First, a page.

Indications have been building for a while that MVG will soon leave XQ Max and head for one of the biggest names in the business.XQ Max has also gone with the idea of adding new but lesser names to their roster. There have been few new MVG items from XQ in recent months and the many of their previous products are appealing in unusual places for reduced prices. This has been the case for almost twelve months.
This seems to be accelerating with retailers discounting many MVG products substantially. This is a bonus for fans in one way. They can pick-up special edition products for up to half price in the lead up to Christmas. On the other hand, some may be disappointed not to own the latest design. A bit like getting last years football strip for Xmas!
Target seems to be refreshing their line-up and focusing on the next generation. Unicorn may be forced back into the “transfer market”. Gary Anderson has not returned strongly, from injury, and may not recapture his imperious major event form. Harrows have, slowly but surely, reasserted themselves as a player again. Their association with Glen Durrant was a perfectly timed partnership. The capture of Dave Chisnall seems a very shrewd move and suits their brand style and image. They also have an interesting squad of younger but solid players, Josh Payne is a fine example, who provide strong support and may have their own day in the sun.
Finally, Winmau have been quietly reasserting themselves as an industry-leading force. They have a fine combination of legendary figures ( Rees, Priestley, Hankey etc.) and current/recent champions ( Gurney, Whitlock & Waites) on their books. They also have a wide range of products and excellent distribution networks. For many years Winmau seemed to lean toward the BDO side of darts. This was mainly as it was seen as a grassroots code. With Winmau wanting their boards, and other products, to be seen by as wide a cross-section of the darting public as possible.
However, there is a gaping hole in the Winmau CV. They have no recent PDC World Champion. Although Dennis Priestley is a cross-code champ he was not with Winmau in his earlier career and for many he is at least as strongly associated with Harrow & the BDO. Their current stable includes at least 7 World Champions and multiple other finalists.
So, it appears to me that Winmau may well be best placed to capture MVG. He could join an already strongly established brand and both would boost the other. The extensive range of boards, cabinets, accessories, clothes and much more could be easily exploited. Winmau have recently shown a, previously unimagined, nimbleness and flexibility with their special edition ranges. Could they be about to fill that aforementioned gap by making a huge move?
So keep your eye out for MVG bargains in unusual places. Clearance routes and eBay often provide clues and opportunities. But in the meantime look-out for moves and reactions from the best-known brands in darts and for a big announcement from MVG.
J.R.Lott – Writes for Darts World Magazine, dartsworld.com and other outlets. He has extensive knowledge of the darts industry and simply loves all aspects of darts!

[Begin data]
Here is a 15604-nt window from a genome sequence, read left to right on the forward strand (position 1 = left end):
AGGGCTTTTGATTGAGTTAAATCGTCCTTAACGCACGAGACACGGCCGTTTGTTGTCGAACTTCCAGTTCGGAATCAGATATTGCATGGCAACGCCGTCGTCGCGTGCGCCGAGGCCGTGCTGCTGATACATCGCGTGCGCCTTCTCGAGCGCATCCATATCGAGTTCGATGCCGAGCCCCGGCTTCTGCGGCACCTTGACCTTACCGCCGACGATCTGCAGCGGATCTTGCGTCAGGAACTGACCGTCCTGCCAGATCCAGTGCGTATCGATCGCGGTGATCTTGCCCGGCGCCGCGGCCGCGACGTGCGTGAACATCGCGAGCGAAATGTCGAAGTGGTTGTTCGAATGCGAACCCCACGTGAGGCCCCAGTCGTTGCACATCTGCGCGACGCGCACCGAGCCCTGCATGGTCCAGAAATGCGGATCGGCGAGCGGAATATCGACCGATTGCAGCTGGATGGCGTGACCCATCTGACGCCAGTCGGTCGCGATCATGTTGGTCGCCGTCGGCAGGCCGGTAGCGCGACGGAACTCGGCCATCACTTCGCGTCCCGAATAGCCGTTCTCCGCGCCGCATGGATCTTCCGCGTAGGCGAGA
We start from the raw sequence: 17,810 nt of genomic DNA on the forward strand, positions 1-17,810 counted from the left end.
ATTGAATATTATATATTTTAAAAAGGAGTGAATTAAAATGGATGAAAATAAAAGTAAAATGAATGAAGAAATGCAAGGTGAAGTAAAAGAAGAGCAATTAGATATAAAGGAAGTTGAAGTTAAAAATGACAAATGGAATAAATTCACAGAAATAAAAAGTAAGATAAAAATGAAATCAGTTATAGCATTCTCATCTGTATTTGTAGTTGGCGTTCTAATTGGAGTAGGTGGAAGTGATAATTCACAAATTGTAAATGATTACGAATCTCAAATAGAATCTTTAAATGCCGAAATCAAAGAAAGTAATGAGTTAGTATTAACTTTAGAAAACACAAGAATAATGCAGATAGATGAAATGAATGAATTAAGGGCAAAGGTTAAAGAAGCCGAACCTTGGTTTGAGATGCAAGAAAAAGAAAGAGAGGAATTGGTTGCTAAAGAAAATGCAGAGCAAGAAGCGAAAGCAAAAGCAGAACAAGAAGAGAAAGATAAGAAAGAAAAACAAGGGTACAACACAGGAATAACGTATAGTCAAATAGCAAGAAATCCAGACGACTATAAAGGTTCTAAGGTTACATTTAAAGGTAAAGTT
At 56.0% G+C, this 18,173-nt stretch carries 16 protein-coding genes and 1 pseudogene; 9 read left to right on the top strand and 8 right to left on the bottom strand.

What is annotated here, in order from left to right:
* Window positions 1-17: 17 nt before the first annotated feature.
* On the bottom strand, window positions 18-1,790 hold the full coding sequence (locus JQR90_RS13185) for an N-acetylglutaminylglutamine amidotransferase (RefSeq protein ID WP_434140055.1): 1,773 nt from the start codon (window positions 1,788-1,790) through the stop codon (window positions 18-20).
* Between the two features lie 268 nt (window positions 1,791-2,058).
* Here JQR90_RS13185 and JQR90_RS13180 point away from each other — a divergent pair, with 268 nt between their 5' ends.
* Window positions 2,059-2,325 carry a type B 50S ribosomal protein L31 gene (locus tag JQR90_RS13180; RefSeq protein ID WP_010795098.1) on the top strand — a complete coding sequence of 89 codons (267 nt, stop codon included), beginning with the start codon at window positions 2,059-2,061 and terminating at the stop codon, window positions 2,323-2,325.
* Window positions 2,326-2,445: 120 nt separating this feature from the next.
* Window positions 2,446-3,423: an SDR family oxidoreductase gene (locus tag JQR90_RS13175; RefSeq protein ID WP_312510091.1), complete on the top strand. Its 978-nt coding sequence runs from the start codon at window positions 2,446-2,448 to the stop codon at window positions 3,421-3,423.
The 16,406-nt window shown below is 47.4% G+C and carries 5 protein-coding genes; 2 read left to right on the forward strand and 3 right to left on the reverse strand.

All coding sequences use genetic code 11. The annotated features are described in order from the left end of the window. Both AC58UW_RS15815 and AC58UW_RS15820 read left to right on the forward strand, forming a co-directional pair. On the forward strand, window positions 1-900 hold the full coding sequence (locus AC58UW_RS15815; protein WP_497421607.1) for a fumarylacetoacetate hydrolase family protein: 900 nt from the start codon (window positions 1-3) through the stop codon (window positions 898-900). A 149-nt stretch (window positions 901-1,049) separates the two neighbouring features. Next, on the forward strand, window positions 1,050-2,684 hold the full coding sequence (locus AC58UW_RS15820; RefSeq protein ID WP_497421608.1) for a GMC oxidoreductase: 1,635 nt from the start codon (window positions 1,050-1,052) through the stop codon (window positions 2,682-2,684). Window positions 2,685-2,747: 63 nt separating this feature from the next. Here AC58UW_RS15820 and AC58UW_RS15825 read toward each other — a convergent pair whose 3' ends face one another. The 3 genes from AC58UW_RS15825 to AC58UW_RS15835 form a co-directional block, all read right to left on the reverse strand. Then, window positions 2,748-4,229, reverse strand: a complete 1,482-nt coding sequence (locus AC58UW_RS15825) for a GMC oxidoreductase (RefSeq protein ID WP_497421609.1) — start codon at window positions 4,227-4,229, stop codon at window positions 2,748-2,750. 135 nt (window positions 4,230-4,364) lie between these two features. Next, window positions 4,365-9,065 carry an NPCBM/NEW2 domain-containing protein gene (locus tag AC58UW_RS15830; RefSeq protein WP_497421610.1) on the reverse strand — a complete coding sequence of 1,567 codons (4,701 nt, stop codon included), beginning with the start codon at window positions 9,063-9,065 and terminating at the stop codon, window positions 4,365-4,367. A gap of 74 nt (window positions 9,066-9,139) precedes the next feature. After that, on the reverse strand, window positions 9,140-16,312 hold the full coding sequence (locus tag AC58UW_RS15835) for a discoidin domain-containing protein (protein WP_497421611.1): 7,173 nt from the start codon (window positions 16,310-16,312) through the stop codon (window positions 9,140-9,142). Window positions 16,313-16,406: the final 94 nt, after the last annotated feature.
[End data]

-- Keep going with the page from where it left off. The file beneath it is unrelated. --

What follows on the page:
In 1988 Bob Anderson claimed his World professional title. At the time his dart was distinct from the other star players of that generation. Bob used a narrow, quite long looking, dart with a smooth, slim nose-cone and a simple, but fine grip.
B&W 18g Original Bob Anderson
Smooth Nose Cone
95% Tungsten (Natural)
Consistent ring grip
0.5cm Stem Blank
Bob’s dart was produced by B&W darts and had been so for a while. With the benefit of hindsight, they should be considered a premium piece of both manufacture and design. Very few modern darts are made in similar dimensions today, even most stems are two wide for them and leave an annoying lip at the join.
The 95% tungsten content ensured that Bob’s dart could be as thin as possible whilst still being dense enough to carry 18g in a 50mm barrel. The smooth nose was superbly reduced to as close the point junction as possible and certainly close than the early Unicorn models managed. The short blank at the stem end ensured strength was present even at maximum thinness.
The ring grip is quite fine and was originally quite deep. This gives an edge when newer, good for very light holders, but also allows the darts to age and wear with their owner.
But, unusually, Bob switched company to, the biggest name at the time, Unicorn darts. Initially, Unicorn produced a similar dart but shorter and wider (Phase I).
Unicorn 20g Bob Anderson (Phase I)
90% Tungsten (Natural or Gold)
Smooth Nose Cone
Consistent Ring Grip
0.9mm Stem Blank
Soon Bob switched back to his traditional design. Unicorn produced an updated version (Phase II), of his signature dart. This was closer to the B&W dimensions but regarded as a lower quality version of the B&W original.
As he got older Bob required more grip on the barrel and so changed his grip style with the aid of the Unicorn boffins. The basic barrel is similar but the grip patter created a far less smooth feeling and less consistent dart (Phase 3).
Although relatively popular, Phase 3 is a different dart. It turned out that there was a loyal demand for the original models.